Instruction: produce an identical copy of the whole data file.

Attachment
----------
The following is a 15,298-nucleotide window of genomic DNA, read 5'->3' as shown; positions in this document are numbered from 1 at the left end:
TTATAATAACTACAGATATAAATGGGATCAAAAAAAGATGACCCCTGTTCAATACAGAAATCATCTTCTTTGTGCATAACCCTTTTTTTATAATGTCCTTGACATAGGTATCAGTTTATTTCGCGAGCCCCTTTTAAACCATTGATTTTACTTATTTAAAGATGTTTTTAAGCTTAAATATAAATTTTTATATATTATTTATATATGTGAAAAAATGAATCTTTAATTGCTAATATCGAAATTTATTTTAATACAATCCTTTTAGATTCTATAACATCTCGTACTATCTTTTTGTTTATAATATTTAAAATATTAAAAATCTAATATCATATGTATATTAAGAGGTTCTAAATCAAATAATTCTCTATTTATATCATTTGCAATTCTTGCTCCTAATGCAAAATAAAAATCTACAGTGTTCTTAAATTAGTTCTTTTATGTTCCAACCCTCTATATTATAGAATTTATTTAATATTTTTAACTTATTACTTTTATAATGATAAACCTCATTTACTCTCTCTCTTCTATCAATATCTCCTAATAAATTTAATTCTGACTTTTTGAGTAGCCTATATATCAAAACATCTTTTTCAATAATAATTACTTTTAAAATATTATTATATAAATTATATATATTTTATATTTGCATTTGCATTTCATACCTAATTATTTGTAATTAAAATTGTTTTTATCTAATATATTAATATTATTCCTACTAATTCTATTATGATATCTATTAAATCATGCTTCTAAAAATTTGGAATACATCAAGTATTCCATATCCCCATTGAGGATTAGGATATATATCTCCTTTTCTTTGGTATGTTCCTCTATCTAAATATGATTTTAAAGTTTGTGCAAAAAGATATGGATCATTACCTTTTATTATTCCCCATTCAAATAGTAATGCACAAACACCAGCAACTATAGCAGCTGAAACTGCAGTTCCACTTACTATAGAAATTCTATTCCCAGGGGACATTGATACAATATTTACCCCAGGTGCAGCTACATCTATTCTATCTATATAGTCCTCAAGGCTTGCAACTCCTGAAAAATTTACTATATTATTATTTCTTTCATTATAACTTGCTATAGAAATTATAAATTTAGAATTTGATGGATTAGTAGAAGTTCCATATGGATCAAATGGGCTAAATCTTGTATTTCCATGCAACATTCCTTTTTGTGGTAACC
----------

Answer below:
The following is a 15,298-nucleotide window of genomic DNA, read 5'->3' as shown; positions in this document are numbered from 1 at the left end:
TTATAATAACTACAGATATAAATGGGATCAAAAAAAGATGACCCCTGTTCAATACAGAAATCATCTTCTTTGTGCATAACCCTTTTTTTATAATGTCCTTGACATAGGTATCAGTTTATTTCGCGAGCCCCTTTTAAACCATTGATTTTACTTATTTAAAGATGTTTTTAAGCTTAAATATAAATTTTTATATATTATTTATATATGTGAAAAAATGAATCTTTAATTGCTAATATCGAAATTTATTTTAATACAATCCTTTTAGATTCTATAACATCTCGTACTATCTTTTTGTTTATAATATTTAAAATATTAAAAATCTAATATCATATGTATATTAAGAGGTTCTAAATCAAATAATTCTCTATTTATATCATTTGCAATTCTTGCTCCTAATGCAAAATAAAAATCTACAGTGTTCTTAAATTAGTTCTTTTATGTTCCAACCCTCTATATTATAGAATTTATTTAATATTTTTAACTTATTACTTTTATAATGATAAACCTCATTTACTCTCTCTCTTCTATCAATATCTCCTAATAAATTTAATTCTGACTTTTTGAGTAGCCTATATATCAAAACATCTTTTTCAATAATAATTACTTTTAAAATATTATTATATAAATTATATATATTTTATATTTGCATTTGCATTTCATACCTAATTATTTGTAATTAAAATTGTTTTTATCTAATATATTAATATTATTCCTACTAATTCTATTATGATATCTATTAAATCATGCTTCTAAAAATTTGGAATACATCAAGTATTCCATATCCCCATTGAGGATTAGGATATATATCTCCTTTTCTTTGGTATGTTCCTCTATCTAAATATGATTTTAAAGTTTGTGCAAAAAGATATGGATCATTACCTTTTATTATTCCCCATTCAAATAGTAATGCACAAACACCAGCAACTATAGCAGCTGAAACTGCAGTTCCACTTACTATAGAAATTCTATTCCCAGGGGACATTGATACAATATTTACCCCAGGTGCAGCTACATCTATTCTATCTATATAGTCCTCAAGGCTTGCAACTCCTGAAAAATTTACTATATTATTATTTCTTTCATTATAACTTGCTATAGAAATTATAAATTTAGAATTTGATGGATTAGTAGAAGTTCCATATGGATCAAATGGGCTAAATCTTGTATTTCCATGCAACATTCCTTTTTGTGGTAACC